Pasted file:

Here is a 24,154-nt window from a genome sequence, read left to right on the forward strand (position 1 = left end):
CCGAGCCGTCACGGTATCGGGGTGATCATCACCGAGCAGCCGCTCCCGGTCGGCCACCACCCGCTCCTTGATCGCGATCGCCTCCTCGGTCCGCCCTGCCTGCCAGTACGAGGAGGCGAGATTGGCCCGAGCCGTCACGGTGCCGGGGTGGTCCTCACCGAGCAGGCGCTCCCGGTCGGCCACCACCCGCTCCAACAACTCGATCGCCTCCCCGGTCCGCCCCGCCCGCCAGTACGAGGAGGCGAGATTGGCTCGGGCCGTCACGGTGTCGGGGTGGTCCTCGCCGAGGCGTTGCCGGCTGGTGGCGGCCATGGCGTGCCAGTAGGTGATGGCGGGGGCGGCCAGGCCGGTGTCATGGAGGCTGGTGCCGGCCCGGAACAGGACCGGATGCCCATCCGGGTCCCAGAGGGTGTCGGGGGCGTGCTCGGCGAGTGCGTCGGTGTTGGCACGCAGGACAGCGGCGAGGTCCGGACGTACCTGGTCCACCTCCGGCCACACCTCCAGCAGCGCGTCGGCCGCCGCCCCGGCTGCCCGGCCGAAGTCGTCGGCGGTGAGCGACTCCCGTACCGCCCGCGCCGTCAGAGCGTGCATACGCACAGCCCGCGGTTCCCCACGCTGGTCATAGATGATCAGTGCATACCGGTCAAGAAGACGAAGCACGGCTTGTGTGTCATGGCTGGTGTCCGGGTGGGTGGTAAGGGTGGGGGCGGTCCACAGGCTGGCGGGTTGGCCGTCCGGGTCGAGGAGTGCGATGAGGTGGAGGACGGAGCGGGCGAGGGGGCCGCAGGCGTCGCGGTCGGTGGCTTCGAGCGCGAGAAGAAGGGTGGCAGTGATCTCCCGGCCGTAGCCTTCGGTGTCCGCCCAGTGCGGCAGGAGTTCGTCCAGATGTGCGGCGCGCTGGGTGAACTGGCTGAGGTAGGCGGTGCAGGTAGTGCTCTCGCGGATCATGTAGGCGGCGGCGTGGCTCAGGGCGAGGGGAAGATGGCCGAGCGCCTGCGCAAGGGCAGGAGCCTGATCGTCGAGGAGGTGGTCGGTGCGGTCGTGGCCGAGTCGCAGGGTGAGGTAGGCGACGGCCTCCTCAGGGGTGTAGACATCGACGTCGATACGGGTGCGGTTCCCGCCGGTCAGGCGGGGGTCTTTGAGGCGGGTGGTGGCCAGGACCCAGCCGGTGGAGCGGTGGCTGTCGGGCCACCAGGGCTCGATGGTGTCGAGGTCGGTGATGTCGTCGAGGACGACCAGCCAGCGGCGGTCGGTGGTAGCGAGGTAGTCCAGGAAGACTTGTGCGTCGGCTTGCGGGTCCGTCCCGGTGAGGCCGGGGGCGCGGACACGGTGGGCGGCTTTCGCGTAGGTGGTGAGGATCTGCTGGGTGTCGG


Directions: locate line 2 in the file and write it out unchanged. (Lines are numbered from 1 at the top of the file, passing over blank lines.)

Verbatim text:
CCGAGCCGTCACGGTATCGGGGTGATCATCACCGAGCAGCCGCTCCCGGTCGGCCACCACCCGCTCCTTGATCGCGATCGCCTCCTCGGTCCGCCCTGCCTGCCAGTACGAGGAGGCGAGATTGGCCCGAGCCGTCACGGTGCCGGGGTGGTCCTCACCGAGCAGGCGCTCCCGGTCGGCCACCACCCGCTCCAACAACTCGATCGCCTCCCCGGTCCGCCCCGCCCGCCAGTACGAGGAGGCGAGATTGGCTCGGGCCGTCACGGTGTCGGGGTGGTCCTCGCCGAGGCGTTGCCGGCTGGTGGCGGCCATGGCGTGCCAGTAGGTGATGGCGGGGGCGGCCAGGCCGGTGTCATGGAGGCTGGTGCCGGCCCGGAACAGGACCGGATGCCCATCCGGGTCCCAGAGGGTGTCGGGGGCGTGCTCGGCGAGTGCGTCGGTGTTGGCACGCAGGACAGCGGCGAGGTCCGGACGTACCTGGTCCACCTCCGGCCACACCTCCAGCAGCGCGTCGGCCGCCGCCCCGGCTGCCCGGCCGAAGTCGTCGGCGGTGAGCGACTCCCGTACCGCCCGCGCCGTCAGAGCGTGCATACGCACAGCCCGCGGTTCCCCACGCTGGTCATAGATGATCAGTGCATACCGGTCAAGAAGACGAAGCACGGCTTGTGTGTCATGGCTGGTGTCCGGGTGGGTGGTAAGGGTGGGGGCGGTCCACAGGCTGGCGGGTTGGCCGTCCGGGTCGAGGAGTGCGATGAGGTGGAGGACGGAGCGGGCGAGGGGGCCGCAGGCGTCGCGGTCGGTGGCTTCGAGCGCGAGAAGAAGGGTGGCAGTGATCTCCCGGCCGTAGCCTTCGGTGTCCGCCCAGTGCGGCAGGAGTTCGTCCAGATGTGCGGCGCGCTGGGTGAACTGGCTGAGGTAGGCGGTGCAGGTAGTGCTCTCGCGGATCATGTAGGCGGCGGCGTGGCTCAGGGCGAGGGGAAGATGGCCGAGCGCCTGCGCAAGGGCAGGAGCCTGATCGTCGAGGAGGTGGTCGGTGCGGTCGTGGCCGAGTCGCAGGGTGAGGTAGGCGACGGCCTCCTCAGGGGTGTAGACATCGACGTCGATACGGGTGCGGTTCCCGCCGGTCAGGCGGGGGTCTTTGAGGCGGGTGGTGGCCAGGACCCAGCCGGTGGAGCGGTGGCTGTCGGGCCACCAGGGCTCGATGGTGTCGAGGTCGGTGATGTCGTCGAGGACGACCAGCCAGCGGCGGTCGGTGGTAGCGAGGTAGTCCAGGAAGACTTGTGCGTCGGCTTGCGGGTCCGTCCCGGTGAGGCCGGGGGCGCGGACACGGTGGGCGGCTTTCGCGTAGGTGGTGAGGATCTGCTGGGTGTCGG